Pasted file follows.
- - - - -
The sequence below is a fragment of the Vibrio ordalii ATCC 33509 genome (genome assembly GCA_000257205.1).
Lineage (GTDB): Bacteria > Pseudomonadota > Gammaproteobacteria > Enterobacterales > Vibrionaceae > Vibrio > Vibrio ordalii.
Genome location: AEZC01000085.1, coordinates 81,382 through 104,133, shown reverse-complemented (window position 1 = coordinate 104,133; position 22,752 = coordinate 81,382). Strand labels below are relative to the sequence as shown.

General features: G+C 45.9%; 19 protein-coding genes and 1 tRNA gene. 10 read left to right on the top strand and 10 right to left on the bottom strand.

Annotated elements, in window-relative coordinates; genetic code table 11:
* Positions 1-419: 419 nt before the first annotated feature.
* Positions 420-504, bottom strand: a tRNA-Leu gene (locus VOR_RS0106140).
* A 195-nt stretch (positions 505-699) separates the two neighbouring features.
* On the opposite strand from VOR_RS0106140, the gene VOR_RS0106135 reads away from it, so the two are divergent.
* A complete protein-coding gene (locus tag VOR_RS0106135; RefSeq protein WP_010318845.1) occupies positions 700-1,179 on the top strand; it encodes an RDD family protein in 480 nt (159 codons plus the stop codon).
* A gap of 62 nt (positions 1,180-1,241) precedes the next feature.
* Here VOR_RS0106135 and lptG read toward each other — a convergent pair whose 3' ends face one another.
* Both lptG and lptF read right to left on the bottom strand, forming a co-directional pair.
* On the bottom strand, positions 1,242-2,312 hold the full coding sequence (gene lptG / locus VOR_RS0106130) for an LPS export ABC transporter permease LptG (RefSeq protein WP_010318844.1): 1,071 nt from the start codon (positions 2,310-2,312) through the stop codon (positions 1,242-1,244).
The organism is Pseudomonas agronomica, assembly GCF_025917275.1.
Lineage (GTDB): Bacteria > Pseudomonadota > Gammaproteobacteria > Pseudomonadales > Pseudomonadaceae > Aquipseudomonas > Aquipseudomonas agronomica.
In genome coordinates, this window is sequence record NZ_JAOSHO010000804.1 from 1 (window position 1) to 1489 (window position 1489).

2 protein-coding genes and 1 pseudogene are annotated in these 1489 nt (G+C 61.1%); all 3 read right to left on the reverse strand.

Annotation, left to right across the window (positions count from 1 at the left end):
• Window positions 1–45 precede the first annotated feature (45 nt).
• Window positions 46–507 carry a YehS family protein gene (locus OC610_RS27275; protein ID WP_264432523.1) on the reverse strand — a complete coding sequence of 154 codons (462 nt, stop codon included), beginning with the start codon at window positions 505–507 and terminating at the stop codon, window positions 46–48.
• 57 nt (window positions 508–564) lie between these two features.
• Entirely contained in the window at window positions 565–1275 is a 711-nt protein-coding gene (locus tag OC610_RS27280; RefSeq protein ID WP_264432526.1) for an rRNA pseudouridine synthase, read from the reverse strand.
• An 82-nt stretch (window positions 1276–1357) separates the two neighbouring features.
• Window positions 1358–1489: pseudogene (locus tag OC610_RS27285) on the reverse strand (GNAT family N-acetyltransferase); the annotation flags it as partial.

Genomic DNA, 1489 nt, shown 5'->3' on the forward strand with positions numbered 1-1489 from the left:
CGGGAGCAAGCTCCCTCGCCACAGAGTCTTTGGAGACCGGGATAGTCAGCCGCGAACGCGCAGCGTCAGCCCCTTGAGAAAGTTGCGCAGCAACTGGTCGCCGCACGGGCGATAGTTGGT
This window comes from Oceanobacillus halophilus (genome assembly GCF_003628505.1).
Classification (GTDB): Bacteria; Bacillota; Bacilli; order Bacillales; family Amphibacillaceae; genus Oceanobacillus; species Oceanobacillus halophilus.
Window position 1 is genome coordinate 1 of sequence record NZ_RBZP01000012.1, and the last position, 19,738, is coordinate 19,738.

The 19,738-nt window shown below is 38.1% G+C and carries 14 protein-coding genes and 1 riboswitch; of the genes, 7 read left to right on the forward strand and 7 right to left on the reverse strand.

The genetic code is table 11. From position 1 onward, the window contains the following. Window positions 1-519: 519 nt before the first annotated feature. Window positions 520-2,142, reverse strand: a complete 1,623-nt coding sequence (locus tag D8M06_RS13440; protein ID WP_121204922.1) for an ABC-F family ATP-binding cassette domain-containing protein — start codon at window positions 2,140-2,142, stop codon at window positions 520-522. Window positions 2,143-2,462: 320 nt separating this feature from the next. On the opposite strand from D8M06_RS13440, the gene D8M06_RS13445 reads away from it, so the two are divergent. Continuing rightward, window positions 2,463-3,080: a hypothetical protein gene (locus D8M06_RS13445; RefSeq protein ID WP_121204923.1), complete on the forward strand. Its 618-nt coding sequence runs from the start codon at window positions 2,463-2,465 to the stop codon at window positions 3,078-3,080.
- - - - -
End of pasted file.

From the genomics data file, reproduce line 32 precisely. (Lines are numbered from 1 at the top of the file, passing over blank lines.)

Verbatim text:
The genetic code is table 11. From position 1 onward, the window contains the following. Window positions 1-519: 519 nt before the first annotated feature. Window positions 520-2,142, reverse strand: a complete 1,623-nt coding sequence (locus tag D8M06_RS13440; protein ID WP_121204922.1) for an ABC-F family ATP-binding cassette domain-containing protein — start codon at window positions 2,140-2,142, stop codon at window positions 520-522. Window positions 2,143-2,462: 320 nt separating this feature from the next. On the opposite strand from D8M06_RS13440, the gene D8M06_RS13445 reads away from it, so the two are divergent. Continuing rightward, window positions 2,463-3,080: a hypothetical protein gene (locus D8M06_RS13445; RefSeq protein ID WP_121204923.1), complete on the forward strand. Its 618-nt coding sequence runs from the start codon at window positions 2,463-2,465 to the stop codon at window positions 3,078-3,080.